The fusion of male and female gametes, known as fertilization, produces a diploid zygote, which develops by mitotic cell divisions into a multicellular sporophyte. The mature sporophyte produces spores by meiosis. This is sometimes referred to as “reduction division” because the chromosome pairs are separated once again to form single sets.
Types of sexual reproduction in plants
Certain plants can reproduce sexually or asexually through spores. The spores are often located on the underside of the leaves and are carried to a new area by wind or rain. Spores, unlike seeds, are less likely to be eaten by animals, but they are at risk of being consumed by bacteria and fungi.
Other plants will reproduce through the stamens in their flowers, this includes all flowering plants. This will be done by pollination as animals come to pollinate the stamen from other plants, allowing the ovule to be fertilized and start developing their seeds. We also encourage you to check out our article about 15 animals that pollinate.
Cones are the parts of conifers which contain reproductive structures. Female cones produce ovules and male cones, which are much smaller and not as visible, produce pollen. Once the female cone is fertilized it'll become a seed. Male and female cones are usually produced from the same plant to facilitate cross-fertilization and to avoid self-fertilization.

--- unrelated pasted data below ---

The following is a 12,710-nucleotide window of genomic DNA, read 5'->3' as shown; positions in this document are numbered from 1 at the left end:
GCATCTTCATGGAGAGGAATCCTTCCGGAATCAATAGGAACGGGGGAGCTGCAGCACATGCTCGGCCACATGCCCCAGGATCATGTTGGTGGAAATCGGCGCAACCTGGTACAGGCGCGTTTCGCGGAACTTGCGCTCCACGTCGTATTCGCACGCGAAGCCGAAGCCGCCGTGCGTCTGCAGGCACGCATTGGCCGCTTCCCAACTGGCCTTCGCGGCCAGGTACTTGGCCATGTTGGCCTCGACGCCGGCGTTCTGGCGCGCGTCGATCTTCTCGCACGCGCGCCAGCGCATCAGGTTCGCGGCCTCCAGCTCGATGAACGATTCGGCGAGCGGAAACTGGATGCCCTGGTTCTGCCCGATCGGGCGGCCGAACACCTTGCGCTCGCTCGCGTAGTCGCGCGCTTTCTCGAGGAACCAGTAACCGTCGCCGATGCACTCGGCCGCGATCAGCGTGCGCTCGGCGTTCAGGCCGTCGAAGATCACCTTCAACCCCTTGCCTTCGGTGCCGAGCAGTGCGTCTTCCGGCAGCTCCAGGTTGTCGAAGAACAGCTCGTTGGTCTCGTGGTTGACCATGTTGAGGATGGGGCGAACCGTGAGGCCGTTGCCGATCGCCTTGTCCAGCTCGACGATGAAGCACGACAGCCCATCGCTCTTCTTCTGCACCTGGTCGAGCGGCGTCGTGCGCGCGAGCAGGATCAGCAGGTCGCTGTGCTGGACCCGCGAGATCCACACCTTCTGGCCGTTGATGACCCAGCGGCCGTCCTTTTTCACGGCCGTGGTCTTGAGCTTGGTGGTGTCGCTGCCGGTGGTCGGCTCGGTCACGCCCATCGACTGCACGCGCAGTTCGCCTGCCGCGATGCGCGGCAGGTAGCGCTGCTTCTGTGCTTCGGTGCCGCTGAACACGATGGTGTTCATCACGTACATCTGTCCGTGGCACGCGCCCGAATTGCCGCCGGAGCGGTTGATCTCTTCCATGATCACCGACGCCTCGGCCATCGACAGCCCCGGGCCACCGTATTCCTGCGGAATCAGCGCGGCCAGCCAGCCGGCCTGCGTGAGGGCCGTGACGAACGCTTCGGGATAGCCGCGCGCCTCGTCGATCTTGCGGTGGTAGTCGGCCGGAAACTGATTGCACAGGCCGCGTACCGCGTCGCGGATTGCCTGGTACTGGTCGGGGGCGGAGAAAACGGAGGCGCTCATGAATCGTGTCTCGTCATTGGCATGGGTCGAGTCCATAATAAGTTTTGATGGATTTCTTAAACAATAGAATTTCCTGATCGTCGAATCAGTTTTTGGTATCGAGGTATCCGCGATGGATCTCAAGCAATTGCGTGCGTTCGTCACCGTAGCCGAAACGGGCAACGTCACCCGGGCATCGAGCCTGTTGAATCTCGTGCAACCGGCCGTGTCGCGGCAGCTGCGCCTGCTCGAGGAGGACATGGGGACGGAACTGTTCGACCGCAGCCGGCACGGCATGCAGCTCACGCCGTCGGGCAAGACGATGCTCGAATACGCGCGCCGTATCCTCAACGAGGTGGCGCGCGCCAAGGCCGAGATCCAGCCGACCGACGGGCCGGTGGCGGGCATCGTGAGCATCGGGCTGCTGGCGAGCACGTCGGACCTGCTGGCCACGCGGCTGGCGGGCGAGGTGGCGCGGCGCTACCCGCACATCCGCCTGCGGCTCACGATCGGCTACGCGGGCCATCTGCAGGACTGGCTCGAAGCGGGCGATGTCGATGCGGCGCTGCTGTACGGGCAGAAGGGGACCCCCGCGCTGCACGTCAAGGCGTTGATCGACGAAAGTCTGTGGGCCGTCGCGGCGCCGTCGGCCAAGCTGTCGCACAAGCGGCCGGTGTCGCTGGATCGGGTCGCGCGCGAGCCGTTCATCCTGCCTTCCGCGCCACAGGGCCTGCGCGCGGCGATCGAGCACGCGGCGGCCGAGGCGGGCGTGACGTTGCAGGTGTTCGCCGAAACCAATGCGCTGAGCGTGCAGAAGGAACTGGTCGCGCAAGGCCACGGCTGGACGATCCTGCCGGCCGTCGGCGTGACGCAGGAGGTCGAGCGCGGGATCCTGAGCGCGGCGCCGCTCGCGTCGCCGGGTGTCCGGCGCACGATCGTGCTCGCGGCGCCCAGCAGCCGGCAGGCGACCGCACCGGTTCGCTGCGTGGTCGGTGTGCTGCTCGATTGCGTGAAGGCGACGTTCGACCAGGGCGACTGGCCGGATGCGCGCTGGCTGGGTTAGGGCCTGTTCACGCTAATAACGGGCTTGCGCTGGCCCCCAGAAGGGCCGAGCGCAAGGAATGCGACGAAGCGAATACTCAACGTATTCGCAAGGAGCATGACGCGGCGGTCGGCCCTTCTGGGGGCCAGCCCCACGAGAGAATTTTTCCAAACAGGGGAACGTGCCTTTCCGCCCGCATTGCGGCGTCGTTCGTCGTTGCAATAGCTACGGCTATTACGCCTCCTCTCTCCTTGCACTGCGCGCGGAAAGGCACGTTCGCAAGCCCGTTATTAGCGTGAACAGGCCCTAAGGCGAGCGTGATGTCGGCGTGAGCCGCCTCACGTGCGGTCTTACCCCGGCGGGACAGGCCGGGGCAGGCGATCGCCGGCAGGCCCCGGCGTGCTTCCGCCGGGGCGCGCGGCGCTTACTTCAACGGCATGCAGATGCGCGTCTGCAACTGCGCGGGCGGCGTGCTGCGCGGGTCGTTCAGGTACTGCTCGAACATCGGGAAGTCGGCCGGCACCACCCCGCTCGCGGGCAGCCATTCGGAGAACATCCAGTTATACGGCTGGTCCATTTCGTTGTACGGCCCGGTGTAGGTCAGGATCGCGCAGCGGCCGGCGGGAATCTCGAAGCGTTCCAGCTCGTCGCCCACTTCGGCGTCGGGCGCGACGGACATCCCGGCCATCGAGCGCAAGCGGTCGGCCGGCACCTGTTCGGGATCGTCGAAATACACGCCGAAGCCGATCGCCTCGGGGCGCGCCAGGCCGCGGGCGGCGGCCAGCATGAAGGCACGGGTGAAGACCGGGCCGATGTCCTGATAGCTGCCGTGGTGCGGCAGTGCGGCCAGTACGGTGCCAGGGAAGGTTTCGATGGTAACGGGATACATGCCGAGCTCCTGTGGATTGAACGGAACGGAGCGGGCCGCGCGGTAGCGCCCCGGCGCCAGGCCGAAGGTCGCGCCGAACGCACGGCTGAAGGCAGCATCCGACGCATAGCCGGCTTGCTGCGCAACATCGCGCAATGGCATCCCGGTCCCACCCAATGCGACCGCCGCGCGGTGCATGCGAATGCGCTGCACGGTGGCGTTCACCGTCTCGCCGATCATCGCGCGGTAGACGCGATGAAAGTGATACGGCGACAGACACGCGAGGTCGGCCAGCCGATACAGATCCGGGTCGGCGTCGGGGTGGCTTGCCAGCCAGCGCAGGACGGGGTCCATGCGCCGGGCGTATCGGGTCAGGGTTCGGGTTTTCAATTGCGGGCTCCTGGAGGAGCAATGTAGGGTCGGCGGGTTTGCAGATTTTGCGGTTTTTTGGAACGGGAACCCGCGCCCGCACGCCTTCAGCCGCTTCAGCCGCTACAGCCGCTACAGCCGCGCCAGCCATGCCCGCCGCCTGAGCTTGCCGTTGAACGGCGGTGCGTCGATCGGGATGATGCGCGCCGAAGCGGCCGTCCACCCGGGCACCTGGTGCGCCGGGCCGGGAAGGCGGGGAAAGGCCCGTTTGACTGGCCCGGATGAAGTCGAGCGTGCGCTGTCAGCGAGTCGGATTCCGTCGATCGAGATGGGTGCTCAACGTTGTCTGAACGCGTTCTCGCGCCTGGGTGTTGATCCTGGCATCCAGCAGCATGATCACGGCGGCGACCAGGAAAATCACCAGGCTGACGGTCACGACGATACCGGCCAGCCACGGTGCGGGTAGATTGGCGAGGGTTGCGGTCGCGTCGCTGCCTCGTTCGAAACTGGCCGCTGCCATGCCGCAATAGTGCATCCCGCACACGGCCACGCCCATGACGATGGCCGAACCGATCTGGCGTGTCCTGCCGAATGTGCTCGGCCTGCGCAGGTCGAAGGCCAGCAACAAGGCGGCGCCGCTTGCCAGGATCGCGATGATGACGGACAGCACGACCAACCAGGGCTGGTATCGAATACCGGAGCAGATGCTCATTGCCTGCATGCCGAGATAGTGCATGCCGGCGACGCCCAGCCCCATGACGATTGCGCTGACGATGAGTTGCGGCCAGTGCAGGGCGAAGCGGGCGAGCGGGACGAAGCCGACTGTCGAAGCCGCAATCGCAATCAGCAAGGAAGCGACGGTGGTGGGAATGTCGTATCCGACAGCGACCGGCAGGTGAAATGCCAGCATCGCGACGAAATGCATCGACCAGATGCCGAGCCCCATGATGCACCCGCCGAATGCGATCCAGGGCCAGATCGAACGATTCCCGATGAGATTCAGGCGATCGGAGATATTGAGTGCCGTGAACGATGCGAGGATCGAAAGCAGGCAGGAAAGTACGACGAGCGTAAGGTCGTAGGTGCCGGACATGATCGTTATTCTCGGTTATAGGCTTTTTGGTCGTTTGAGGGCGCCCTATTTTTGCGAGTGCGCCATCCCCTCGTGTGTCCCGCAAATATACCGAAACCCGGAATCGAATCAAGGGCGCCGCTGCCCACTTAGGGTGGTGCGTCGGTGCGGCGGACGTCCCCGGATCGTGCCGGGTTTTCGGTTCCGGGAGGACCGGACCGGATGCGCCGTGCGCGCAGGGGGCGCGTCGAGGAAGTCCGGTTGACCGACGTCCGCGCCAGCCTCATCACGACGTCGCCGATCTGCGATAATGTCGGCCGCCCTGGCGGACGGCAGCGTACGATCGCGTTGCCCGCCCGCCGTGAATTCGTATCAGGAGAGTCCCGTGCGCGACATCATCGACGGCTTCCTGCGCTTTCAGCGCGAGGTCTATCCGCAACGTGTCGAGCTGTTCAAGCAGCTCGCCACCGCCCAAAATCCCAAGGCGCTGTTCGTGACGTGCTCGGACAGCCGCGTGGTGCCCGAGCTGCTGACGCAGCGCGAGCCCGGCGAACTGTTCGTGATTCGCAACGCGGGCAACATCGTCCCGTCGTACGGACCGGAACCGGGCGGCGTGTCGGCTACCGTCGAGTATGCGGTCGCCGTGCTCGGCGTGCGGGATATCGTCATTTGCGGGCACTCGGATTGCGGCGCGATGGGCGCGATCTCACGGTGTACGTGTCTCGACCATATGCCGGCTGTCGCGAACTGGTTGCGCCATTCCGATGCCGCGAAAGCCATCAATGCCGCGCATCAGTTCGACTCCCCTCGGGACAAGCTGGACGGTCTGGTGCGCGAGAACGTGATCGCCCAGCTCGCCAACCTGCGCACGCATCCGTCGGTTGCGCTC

Fruit is the result of of the maturation of one or many flowers, and is therefore only found in angiosperms. In botany, fruit is considered the ripened ovary of a seed-bearing plant which contains its seeds. In flowering plants, as a seed develops, its ovary begins to ripen and the ovary wall becomes fleshy (such as in berries and apples) or forms a hard outer covering (such as in nuts).
Seeds can be dispersed by the wind, water, or animals. Seeds are a more evolutionarily advanced form of plant reproduction than spores and are present in both gymnosperms and angiosperms. However, seeds can sometimes be eaten by animals.
Examples of sexual reproduction in plants
There are thousands of examples of sexual reproduction in plants, so here are some examples of large groups of plants that reproduce sexually:
- Ferns, such as horsetails or club-molasses, which reproduce through spores.
- Gymnosperms, such as the Maidenhair tree or the Scots pine, which reproduce through seeds.
- Angiosperms, also known as flowering plants, such as orchids or flower heads, which reproduce through seeds.
If you found this article interesting you can continue learning about our world with out article about the 5 different animal kingdoms.
If you want to read similar articles to Sexual Reproduction in Animals and Plants, we recommend you visit our Facts about the animal kingdom category.
- Crow, JF (1994). Advantages of sexual reproduction. Developmental genetics, 15 (3), 205-213.
- Panawala, L. (2017). Difference Between Anisogamy Isogamy and Oogamy. ResearchGate. Available at: https://www.researchgate.net/publication/316921070_Difference_Between_Anisogamy_Isogamy_and_Oogamy
- Sawada, H., Inoue, N., & Iwano, M. (2014). Sexual reproduction in animals and plants. Springer-Verlag GmbH.